This March, Egypt, Jordan, Qatar, Yemen and Tunisia submitted proposals to the Arab League and the Arab summit, seen to be an effort to counter reform initiatives that may be imposed from outside.
Yet the Arab League had to cancel this summit. The extent of fractiousness was revealed when the reasons cited were disagreements among members on key agenda items, such as a U.S. reform plan for the region and the two-year-old Arab peace initiative for Israel.
The summit was ultimately convened this past weekend, when events had become particular harrowing. The crisis in both core issues had deepened. Israel conducted military operations in the Gaza Strip that last week left about 42 Palestinians dead, many of them children, over just three days, and destroyed scores of Palestinian homes in southern Gaza in a bid to stop weapons smuggling from Egypt to the Strip. The action was condemned by the international community, including the U.S. In Iraq, the abuse of prisoners at the Abu Ghraib prison had come to light against the backdrop of Sunni insurgency and Shi’ite militias battling the occupation forces.
Meanwhile, Bush endorsed a plan proposed by Prime Minister Ariel Sharon of Israel to retain many Jewish settlements in the West Bank and to reject the right of return of Palestinian refugees to Israel.
The enormous loss of Iraqi civilian lives in both Fallujah and Najaf, the humiliation of Iraqi prisoners and the destruction and killings in Gaza – the pictures of Arab humiliation – enraged the Arab world, hardening both Sunni and Shi’ite opinion against the U.S. occupation in Iraq and U.S. backing for Israel’s policies in the Palestinian territories.
The Arab regimes are also under pressure – if on one hand they have the example of Saddam Hussein and his fate at U.S. hands, there is also the memory of president Anwar Sadat of Egypt and his assassination at the hands of internal dissidents for being too pro-American and pro-Israel. The regimes are viewed as being impotent, unable either to avert or quell the negative trends in the region.
“This is a summit of terrified leaders who want to protect their regimes from internal and external calls for reform,” Abd al-Bari Atwan, editor of London-based al-Quds al-Arabi, told Aljazeera.net on the eve of the summit. It was as expected – the summit was strong on rhetoric, short on action, condemning the US and Israel, without proposing concrete measures to check their actions in the region.
While many common people may have hoped for some concrete results, the summit went largely as political analysts and followers of Arab events expected. Sami Moubayed, a Syrian political analyst who has specialized on the modern Middle East, feels that the Arab governments are terrified at the prospect of a fate similar to Saddam’s befalling them. “It [Arab League] is dealing with a disunited, corrupt, weak and frightened Arab command that is still in shock from what happened to Saddam Hussein.”
So although Jordanian Foreign Minister Jamil al-Muasher called it a successful summit, Moubayed feels the “summit was terrible” and this was expected as it was “postponed, and hovered on the edge of being called off altogether, due to disagreement among our leaders. After all, eight leaders did not show up. The league is a dead organization – with little to no authority in the Arab world.”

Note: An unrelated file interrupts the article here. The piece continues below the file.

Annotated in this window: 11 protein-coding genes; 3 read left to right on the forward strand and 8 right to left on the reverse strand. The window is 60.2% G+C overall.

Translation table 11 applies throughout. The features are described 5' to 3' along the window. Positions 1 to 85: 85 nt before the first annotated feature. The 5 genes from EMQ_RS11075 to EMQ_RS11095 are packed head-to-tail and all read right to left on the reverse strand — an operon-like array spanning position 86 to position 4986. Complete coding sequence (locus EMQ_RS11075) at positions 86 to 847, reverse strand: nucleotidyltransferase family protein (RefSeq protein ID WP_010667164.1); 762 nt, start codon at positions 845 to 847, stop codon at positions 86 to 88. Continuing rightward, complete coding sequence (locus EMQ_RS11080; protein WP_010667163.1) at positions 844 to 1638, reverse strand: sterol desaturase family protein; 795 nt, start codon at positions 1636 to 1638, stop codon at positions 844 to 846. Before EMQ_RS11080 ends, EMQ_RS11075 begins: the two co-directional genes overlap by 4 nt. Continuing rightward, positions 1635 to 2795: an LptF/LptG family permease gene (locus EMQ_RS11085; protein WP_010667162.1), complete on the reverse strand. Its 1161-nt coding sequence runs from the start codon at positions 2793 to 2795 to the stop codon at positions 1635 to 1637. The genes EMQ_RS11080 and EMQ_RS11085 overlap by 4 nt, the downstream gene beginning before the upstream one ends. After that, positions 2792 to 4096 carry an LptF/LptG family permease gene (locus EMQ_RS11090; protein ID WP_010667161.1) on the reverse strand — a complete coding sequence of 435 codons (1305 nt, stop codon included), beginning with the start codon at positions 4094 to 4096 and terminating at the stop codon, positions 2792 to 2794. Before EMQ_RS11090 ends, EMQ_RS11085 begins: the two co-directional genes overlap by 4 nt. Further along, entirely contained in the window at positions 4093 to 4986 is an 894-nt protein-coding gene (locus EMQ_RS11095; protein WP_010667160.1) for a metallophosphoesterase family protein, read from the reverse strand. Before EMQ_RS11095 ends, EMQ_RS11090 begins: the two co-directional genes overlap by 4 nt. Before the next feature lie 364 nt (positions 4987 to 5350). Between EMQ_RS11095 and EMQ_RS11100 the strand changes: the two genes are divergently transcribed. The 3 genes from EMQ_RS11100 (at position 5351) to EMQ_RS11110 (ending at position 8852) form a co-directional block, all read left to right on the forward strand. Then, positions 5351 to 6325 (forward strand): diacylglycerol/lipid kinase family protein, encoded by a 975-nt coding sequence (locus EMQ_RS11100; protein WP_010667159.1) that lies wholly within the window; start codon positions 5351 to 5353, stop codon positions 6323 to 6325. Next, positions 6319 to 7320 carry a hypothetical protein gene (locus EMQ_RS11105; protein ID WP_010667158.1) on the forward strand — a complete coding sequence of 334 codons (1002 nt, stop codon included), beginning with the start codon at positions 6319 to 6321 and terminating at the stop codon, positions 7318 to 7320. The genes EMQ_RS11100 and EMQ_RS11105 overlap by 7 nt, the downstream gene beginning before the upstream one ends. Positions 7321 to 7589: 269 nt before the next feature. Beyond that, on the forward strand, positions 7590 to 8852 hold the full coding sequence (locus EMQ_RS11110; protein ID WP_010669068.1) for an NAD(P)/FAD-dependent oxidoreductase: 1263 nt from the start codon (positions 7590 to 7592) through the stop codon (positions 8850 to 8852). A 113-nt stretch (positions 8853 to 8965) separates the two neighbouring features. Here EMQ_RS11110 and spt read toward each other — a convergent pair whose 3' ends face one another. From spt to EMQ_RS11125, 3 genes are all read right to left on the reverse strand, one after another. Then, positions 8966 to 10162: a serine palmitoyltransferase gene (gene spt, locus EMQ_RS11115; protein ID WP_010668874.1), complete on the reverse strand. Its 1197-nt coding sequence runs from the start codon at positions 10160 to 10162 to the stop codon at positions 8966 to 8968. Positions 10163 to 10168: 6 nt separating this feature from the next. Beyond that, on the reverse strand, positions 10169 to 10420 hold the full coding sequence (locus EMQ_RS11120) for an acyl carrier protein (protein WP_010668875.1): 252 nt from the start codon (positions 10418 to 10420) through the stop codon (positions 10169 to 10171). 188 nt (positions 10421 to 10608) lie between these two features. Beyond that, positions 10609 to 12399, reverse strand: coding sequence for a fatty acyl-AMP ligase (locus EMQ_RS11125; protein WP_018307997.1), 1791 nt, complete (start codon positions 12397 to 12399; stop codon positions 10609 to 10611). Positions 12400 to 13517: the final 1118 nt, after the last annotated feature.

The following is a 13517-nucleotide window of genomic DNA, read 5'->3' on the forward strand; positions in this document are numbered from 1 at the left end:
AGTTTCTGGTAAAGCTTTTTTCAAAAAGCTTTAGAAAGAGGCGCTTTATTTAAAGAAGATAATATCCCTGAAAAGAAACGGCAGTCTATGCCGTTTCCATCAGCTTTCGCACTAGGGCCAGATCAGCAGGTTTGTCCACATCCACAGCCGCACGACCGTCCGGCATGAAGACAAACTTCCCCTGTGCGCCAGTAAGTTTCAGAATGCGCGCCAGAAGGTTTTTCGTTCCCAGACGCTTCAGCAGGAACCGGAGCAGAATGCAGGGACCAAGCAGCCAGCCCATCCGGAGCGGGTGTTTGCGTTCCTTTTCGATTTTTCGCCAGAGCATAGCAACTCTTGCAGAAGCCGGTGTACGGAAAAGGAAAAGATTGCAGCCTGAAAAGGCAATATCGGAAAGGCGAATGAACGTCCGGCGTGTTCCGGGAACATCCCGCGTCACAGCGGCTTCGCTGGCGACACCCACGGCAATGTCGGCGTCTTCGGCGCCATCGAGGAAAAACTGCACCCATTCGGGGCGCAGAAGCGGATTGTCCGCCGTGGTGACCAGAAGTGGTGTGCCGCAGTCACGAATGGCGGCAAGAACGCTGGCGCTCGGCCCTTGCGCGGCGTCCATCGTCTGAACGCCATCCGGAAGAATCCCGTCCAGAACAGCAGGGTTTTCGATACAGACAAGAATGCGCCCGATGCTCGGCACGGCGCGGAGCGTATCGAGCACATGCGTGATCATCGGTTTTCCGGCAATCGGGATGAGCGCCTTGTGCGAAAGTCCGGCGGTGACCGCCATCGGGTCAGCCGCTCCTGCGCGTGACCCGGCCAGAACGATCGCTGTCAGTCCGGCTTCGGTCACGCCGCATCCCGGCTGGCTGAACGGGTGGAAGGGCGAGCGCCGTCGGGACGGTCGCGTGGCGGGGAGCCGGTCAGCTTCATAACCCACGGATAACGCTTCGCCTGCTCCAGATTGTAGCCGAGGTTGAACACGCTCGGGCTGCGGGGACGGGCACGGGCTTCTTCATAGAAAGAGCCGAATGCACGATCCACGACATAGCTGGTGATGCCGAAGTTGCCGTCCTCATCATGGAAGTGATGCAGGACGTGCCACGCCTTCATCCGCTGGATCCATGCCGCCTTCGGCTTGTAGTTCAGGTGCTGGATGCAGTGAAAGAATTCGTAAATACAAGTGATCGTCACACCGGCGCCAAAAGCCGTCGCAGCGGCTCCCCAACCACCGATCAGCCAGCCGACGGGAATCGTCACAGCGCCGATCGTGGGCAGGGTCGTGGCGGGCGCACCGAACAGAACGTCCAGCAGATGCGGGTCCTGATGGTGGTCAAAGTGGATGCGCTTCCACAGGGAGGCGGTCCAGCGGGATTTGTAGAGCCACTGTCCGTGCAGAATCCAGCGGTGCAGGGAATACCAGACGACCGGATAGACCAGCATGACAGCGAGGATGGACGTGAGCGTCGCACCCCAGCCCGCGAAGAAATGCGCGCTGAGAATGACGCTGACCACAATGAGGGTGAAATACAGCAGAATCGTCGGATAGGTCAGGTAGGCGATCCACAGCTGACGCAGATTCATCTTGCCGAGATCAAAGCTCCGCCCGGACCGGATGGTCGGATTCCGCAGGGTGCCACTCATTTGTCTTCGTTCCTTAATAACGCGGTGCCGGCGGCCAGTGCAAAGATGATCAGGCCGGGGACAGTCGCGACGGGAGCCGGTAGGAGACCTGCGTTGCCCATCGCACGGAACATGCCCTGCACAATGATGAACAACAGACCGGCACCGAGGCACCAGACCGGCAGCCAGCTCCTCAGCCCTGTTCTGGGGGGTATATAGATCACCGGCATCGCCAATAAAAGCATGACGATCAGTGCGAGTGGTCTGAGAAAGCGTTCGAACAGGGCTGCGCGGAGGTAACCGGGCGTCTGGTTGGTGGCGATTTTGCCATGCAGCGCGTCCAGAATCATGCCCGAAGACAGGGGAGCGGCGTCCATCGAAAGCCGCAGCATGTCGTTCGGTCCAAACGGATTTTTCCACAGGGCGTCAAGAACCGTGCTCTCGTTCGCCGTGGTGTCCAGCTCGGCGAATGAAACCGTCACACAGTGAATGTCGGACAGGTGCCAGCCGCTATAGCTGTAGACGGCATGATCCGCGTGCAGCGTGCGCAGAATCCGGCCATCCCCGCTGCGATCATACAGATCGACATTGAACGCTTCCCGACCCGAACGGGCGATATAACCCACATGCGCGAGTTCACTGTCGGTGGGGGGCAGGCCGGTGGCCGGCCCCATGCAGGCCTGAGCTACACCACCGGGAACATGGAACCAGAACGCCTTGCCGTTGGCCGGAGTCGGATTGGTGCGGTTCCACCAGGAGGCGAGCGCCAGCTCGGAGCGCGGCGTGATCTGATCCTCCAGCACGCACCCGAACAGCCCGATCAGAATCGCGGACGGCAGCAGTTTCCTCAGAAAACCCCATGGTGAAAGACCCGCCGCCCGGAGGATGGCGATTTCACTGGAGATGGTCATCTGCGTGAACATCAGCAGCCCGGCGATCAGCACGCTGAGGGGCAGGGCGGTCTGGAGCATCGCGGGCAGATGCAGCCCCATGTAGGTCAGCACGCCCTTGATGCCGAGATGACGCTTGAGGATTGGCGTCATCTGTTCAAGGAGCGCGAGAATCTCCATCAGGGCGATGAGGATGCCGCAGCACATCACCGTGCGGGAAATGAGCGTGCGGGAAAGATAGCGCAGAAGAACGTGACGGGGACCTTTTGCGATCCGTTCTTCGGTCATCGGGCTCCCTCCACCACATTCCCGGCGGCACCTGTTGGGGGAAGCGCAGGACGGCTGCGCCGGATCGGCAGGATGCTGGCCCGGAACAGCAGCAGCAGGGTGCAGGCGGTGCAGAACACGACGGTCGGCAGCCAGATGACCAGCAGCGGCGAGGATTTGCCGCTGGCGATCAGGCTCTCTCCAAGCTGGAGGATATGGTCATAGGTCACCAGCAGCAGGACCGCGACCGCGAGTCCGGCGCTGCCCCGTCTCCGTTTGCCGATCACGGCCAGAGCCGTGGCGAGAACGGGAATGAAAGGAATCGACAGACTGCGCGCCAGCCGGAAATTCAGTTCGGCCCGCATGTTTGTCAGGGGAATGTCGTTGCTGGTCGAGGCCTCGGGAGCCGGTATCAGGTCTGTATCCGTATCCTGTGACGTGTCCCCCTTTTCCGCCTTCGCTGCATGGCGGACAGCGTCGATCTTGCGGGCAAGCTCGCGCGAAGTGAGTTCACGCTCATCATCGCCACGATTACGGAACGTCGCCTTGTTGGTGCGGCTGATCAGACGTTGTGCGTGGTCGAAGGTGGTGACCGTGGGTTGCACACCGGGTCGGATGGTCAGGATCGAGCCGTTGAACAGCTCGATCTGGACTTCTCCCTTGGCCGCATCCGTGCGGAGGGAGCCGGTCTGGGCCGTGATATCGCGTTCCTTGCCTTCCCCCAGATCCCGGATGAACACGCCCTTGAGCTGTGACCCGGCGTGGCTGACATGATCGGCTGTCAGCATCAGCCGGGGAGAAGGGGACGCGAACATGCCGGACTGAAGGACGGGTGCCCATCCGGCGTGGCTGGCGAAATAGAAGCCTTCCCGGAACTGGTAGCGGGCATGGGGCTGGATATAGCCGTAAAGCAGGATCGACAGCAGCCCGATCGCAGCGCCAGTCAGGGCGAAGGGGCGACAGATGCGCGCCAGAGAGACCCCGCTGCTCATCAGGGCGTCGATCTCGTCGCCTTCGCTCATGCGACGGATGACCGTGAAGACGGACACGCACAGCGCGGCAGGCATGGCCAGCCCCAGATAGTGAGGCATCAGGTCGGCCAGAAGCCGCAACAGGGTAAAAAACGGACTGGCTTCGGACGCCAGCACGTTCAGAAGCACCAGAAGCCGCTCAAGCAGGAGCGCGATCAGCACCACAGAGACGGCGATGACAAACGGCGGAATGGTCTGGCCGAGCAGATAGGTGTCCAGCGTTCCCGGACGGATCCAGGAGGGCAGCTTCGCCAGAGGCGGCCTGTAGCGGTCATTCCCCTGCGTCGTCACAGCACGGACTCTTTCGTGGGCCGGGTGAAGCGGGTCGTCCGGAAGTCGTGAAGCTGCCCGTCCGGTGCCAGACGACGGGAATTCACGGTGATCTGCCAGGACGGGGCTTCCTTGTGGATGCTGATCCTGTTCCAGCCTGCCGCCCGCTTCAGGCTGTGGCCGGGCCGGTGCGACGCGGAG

The U.S. was criticized for imposing sanctions on Syria, under the Syrian Accountability Act, but beyond that no action was proposed. There was a minute of silence for the victims of the Rafah carnage and a call for an independent Palestinian state with Jerusalem as its capital, and condemnation of Israel’s actions in the Palestinian territories, but no pressure was put on Egypt or Jordan to break ties with Israel.
As Atwan had predicted: “Palestine means confronting the U.S., and the Arab regimes cannot afford to do that.” There was also condemnation of the abuse of prisoners in Abu Ghraib prison and calls for the United Nations to play a greater role, without any Arab plans being presented for a solution to the Iraqi occupation and the spiraling violence.
A 13-point plan was adopted, the first of its kind, which will form the basis of the “New Middle East,” but on the insistence of Syria the word “reform” was removed and replaced with “development and modernization.” Though the plan has been adopted, a mechanism to implement it has not been.
Tunisian Foreign Minister Habib Ben Yahia explained: “It has been done in a way that it is a homegrown process, because the reforms are from within the countries … according to our own culture and our own terms of reference.”
This may yet result in non-implementation of reforms or slow-paced ones, and the adoption of such a plan may be to deflect U.S. pressure to impose a plan on the region. After all, the United States will discuss its plans for a new Middle East at the upcoming summit of the Group of Eight (G8) nations, where it will seek support from the other members for its plans.
It may also be a bid to deflect Arab pressure on the issues of Palestine and Iraq. Libya’s Muammar Gaddafi provided some drama by walking out in response to league secretary general Amr Moussa’s rebuttal of Arab states that act unilaterally – thought to be a veiled reference to Libya’s renunciation of weapons of mass destruction – again testifying to Arab disunity.
In short, the summit was unable to come up with any solutions for the many woes facing the Arab world. So why do Arab League summits usually end up paying nothing but lip service to Arab issues? “The Arab League, in a sense, cannot move ahead of the nature of the Arab states themselves. The problem of the Arab states [is] the nature of the regimes, centralized systems, no system of accountability, so the regimes can fail time and again and still remain in power,” argued Dr. Ashrawi.
So the Arab world will simply have to watch and wait for the next Arab summit, or the start of the reform process, whichever comes first.
Aditi Bhaduri is a columnist based in India.
Copyright 2004 Asia Times Online Ltd. This article first appeared in Asia Times Online, and is republished with permission.